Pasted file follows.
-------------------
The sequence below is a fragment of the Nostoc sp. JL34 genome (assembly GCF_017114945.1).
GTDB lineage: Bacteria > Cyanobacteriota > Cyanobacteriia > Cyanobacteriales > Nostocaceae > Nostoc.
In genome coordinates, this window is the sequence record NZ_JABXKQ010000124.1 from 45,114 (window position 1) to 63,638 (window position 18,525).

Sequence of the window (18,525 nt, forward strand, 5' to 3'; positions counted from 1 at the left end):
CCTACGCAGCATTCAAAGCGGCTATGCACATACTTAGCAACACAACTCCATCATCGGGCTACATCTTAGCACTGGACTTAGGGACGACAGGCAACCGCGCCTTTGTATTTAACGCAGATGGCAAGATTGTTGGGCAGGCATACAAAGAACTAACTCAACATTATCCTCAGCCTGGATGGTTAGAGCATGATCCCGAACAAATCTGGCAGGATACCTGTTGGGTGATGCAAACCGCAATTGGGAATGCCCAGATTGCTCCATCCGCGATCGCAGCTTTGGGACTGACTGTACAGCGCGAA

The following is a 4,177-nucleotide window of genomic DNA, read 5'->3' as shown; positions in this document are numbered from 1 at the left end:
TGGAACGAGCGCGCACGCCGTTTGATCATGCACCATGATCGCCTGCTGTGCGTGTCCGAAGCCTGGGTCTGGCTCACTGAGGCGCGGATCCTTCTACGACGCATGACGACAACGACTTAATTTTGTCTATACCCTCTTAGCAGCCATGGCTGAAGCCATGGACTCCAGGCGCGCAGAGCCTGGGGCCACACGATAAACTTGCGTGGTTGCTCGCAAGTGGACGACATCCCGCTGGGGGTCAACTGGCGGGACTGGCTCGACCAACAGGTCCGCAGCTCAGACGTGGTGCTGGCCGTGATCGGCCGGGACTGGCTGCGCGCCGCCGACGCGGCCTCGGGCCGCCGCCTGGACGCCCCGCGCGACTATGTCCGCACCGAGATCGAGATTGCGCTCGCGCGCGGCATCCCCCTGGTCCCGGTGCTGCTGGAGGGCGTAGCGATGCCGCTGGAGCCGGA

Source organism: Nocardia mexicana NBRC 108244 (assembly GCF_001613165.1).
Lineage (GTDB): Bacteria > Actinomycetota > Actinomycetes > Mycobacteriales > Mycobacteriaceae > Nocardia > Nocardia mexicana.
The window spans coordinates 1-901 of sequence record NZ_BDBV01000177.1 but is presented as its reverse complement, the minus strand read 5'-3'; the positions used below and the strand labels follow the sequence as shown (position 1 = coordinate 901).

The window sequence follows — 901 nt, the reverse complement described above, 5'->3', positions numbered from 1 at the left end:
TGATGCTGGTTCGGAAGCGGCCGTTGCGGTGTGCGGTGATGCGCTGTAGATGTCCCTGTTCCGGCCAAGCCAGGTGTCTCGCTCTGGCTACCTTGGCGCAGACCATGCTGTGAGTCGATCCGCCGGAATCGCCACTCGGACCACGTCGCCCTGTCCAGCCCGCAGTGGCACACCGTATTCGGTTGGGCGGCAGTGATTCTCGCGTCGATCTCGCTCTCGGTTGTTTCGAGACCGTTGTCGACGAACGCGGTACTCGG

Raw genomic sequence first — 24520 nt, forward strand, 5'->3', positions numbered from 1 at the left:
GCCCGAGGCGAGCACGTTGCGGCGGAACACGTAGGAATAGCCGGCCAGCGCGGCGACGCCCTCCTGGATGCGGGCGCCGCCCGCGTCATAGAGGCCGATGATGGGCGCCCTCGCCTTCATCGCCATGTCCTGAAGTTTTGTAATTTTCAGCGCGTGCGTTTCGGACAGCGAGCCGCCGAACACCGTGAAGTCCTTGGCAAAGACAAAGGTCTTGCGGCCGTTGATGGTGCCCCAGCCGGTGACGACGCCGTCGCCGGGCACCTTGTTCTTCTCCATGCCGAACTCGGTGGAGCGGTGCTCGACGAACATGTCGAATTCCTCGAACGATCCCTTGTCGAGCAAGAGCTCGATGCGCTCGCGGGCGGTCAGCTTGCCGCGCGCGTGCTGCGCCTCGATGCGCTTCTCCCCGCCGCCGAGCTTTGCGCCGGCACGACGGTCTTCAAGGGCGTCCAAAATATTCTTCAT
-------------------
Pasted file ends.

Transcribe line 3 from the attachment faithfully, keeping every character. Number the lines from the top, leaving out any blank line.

In genome coordinates, this window is the sequence record NZ_JABXKQ010000124.1 from 45,114 (window position 1) to 63,638 (window position 18,525).